Even though the etiology of GCA remains inconclusive, recent studies indicate a possible association between GCA and the varicella zoster virus.

Clinical characteristics of GCA are not specific and occur with different frequencies. Headache, scalp tenderness, and jaw claudication are considered as common features (30%–80% of patients) whereas less than 20% of patients present with less common features such as ocular symptoms. Some patients (<5%) may even suffer from infrequent features such as tongue claudication or peripheral neuropathy.

Segmental involvement patterns of the supra-aortic vessels, especially of the cranial arteries (superficial temporal and occipital artery) ( Fig. 4 ), are classic features of GCA. Notably, in up to 40% of patients with extracranial GCA there is no involvement of the temporal arteries. Also, GCA tends to have a predilection for the axillary arteries ( Fig. 5 ) and the EULAR task force recommends including these in the color-coded duplex ultrasound examination assessment in patients with suspected predominantly cranial GCA. ,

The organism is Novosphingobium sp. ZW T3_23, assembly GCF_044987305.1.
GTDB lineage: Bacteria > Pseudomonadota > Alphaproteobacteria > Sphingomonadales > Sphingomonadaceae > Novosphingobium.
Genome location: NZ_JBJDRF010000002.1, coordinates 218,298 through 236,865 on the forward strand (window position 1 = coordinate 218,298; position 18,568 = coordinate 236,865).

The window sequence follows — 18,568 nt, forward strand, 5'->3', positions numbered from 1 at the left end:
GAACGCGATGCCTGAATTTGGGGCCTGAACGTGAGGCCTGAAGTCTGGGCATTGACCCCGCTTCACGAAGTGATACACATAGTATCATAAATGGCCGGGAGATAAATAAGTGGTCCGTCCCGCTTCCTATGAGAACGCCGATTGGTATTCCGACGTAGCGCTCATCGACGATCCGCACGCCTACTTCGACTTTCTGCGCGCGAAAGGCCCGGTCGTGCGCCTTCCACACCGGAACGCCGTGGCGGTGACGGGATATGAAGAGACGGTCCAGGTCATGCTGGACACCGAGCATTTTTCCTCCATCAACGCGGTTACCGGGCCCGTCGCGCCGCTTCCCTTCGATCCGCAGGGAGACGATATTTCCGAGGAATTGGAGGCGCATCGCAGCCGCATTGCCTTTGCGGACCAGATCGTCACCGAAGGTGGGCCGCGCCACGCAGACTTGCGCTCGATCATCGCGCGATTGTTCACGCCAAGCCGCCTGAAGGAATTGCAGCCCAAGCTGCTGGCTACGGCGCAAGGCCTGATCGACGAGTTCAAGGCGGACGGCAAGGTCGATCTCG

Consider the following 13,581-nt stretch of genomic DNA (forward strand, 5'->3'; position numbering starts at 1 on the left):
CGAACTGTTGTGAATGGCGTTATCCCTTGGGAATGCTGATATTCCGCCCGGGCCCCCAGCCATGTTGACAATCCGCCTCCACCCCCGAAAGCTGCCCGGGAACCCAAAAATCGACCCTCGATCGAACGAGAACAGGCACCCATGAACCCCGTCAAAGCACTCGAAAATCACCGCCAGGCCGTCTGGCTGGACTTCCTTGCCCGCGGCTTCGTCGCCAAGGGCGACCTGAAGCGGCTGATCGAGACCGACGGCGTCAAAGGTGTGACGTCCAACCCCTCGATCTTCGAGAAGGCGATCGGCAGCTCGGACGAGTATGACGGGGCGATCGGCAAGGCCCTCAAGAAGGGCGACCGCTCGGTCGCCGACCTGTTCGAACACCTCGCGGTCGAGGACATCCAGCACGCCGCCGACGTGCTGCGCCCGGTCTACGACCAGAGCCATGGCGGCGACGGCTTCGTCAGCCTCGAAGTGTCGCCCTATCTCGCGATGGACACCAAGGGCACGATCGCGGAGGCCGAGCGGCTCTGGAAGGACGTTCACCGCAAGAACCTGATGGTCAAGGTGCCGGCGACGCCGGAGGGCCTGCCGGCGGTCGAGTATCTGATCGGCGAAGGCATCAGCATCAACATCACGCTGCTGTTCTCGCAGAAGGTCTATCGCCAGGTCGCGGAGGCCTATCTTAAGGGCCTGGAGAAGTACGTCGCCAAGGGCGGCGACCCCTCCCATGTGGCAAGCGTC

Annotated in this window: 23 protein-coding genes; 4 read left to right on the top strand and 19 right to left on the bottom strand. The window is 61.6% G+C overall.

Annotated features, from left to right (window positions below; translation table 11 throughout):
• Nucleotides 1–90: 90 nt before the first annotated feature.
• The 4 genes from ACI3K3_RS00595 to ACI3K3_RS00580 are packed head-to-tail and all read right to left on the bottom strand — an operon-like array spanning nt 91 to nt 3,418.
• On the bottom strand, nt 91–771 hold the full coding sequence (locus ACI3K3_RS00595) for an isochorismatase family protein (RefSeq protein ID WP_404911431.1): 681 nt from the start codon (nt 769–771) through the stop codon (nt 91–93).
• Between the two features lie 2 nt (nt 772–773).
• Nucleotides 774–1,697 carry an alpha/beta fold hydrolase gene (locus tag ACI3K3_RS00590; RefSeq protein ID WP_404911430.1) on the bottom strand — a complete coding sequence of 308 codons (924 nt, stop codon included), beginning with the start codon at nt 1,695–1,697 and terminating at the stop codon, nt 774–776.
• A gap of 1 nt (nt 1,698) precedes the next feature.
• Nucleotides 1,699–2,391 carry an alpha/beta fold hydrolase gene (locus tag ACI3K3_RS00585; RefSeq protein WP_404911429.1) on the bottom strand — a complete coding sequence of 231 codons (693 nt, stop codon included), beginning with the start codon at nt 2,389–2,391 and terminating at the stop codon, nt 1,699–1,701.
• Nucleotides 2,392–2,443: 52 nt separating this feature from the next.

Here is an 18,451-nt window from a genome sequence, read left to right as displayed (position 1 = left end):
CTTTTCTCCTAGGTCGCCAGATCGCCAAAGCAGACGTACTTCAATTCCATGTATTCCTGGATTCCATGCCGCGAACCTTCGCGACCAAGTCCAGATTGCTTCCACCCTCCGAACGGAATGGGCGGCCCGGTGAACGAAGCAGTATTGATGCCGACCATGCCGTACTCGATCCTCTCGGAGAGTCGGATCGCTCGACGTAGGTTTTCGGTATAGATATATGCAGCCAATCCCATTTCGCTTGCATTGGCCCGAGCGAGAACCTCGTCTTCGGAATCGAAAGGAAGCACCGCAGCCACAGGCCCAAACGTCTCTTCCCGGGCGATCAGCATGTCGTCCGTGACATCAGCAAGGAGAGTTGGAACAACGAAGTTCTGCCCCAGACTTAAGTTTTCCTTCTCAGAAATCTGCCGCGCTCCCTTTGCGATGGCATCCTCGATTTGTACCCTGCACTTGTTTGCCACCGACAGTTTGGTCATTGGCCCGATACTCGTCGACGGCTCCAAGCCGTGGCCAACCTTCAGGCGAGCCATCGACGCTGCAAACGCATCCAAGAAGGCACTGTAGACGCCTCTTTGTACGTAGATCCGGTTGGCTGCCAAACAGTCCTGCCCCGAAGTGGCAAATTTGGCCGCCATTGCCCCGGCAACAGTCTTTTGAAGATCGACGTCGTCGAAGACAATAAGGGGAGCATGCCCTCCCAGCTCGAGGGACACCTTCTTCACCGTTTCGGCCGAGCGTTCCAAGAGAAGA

Fig. 4

Giant cell arteritis in a 76-year-old man with involvement of the left superficial temporal artery. Postcontrast fat-suppressed axial T1-weighted MR imaging displays prominent concentric enhancement of the vessel wall of the superficial temporal artery ( arrow ).

Fig. 5

Giant cell arteritis in a 66-year-old woman with involvement of the axillary arteries. ( A ) Coronal black-blood STIR MR imaging reveals wall thickening of both axillary arteries ( arrows ) with surrounding edema, indicative of active disease. ( B ) Axial FDG-PET/CT imaging reveals high FDG-uptake ( arrowheads ) in the wall of both subclavian arteries, also indicating active disease.